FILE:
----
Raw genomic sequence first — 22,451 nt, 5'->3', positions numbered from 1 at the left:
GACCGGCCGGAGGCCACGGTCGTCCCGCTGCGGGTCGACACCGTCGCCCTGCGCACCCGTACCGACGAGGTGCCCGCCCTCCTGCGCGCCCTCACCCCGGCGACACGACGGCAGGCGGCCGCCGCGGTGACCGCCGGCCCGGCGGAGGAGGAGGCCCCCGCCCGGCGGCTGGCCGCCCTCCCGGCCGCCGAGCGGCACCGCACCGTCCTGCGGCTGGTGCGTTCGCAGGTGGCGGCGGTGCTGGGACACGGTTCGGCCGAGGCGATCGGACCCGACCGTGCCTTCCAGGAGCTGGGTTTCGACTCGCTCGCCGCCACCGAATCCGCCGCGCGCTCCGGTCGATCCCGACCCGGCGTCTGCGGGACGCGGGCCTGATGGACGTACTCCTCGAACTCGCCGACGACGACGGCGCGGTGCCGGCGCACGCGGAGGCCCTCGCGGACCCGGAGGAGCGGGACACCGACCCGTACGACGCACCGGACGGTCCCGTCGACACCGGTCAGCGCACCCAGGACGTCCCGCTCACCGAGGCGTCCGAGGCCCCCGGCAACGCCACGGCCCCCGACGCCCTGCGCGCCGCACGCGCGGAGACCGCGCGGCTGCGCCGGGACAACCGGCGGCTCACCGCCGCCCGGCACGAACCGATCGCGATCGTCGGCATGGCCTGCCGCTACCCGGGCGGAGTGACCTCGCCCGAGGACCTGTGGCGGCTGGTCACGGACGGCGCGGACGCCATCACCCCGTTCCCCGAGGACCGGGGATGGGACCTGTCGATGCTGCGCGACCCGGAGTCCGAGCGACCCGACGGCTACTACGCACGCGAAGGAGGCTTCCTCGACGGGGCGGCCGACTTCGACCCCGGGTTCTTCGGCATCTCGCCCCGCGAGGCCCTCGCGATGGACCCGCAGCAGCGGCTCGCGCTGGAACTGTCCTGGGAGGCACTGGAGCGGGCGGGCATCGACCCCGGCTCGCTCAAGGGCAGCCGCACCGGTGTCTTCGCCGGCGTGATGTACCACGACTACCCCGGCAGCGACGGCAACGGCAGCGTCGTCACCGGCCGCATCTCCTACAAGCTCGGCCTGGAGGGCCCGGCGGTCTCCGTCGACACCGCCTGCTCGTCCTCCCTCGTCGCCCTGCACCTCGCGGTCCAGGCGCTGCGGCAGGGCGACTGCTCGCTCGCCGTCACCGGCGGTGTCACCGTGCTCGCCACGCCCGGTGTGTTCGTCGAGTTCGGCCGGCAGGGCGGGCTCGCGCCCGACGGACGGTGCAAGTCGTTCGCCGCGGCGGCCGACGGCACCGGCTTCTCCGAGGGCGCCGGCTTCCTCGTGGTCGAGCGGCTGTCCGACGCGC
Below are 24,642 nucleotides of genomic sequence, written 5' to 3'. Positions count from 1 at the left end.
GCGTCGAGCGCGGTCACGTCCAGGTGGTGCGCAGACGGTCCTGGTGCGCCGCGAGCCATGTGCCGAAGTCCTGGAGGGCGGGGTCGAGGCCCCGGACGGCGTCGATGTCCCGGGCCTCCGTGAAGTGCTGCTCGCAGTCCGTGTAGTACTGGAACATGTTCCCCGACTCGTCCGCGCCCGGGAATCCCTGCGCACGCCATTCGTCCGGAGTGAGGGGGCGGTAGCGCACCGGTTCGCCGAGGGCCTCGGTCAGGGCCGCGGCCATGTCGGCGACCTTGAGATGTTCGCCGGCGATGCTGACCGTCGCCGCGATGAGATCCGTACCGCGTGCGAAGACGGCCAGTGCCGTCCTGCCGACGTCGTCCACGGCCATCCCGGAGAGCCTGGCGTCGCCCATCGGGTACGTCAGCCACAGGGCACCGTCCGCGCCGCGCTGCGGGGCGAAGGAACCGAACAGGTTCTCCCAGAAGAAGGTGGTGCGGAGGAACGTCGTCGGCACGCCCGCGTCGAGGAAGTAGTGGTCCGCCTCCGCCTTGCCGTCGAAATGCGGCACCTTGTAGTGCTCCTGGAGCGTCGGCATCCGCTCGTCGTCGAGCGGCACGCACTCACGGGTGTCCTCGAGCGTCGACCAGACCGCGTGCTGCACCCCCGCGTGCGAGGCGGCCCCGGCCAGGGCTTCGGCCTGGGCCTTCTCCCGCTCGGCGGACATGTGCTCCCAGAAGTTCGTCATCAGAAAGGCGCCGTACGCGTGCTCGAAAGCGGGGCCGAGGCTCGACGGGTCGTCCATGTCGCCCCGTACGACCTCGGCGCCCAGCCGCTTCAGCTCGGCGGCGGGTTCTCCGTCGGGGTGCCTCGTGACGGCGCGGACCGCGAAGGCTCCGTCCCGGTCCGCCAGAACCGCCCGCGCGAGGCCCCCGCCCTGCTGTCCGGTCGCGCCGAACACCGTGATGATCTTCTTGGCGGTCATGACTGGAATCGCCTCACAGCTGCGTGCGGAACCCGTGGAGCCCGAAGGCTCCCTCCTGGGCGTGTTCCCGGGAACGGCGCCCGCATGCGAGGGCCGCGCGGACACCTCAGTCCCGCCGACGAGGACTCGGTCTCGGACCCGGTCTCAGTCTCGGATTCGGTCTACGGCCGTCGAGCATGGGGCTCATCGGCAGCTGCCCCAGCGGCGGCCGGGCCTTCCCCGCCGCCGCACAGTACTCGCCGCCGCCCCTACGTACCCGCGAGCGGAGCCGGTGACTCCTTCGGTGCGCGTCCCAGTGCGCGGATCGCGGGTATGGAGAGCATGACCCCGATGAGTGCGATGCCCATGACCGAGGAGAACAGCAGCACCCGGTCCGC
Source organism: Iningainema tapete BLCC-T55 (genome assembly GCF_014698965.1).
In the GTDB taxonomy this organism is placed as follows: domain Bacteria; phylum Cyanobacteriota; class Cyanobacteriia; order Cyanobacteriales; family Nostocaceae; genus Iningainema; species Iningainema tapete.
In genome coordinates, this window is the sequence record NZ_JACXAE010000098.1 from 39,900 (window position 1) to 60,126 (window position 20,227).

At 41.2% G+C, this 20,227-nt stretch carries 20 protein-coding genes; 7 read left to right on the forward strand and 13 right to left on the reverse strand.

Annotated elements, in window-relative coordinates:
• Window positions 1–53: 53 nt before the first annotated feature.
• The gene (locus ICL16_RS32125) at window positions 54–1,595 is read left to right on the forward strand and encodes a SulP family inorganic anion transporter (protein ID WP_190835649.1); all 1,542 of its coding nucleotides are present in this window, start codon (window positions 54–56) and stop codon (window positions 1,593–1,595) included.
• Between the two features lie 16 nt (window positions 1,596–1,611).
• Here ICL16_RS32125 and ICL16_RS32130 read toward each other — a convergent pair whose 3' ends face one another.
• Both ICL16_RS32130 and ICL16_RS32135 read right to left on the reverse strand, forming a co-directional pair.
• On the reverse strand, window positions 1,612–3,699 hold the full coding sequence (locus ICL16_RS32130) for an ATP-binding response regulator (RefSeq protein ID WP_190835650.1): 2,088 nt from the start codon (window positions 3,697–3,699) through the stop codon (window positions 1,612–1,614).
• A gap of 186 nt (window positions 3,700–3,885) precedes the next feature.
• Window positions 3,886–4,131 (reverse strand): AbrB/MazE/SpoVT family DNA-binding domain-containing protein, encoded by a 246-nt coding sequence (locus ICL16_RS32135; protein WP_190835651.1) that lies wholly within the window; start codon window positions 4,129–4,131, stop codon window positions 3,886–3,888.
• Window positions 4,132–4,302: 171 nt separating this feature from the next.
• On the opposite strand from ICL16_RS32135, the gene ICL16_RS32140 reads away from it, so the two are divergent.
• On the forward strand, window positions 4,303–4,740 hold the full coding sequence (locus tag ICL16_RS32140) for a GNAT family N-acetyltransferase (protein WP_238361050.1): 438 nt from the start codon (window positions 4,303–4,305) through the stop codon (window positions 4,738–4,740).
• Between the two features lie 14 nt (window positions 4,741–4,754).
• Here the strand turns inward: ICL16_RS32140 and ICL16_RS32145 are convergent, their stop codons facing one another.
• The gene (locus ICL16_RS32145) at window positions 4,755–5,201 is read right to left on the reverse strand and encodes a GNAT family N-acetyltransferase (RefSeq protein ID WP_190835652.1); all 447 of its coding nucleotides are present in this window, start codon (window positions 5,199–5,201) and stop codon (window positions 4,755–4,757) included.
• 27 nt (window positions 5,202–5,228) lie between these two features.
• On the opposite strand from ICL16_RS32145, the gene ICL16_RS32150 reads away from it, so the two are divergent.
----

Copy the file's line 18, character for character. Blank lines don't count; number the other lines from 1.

• Window positions 4,132–4,302: 171 nt separating this feature from the next.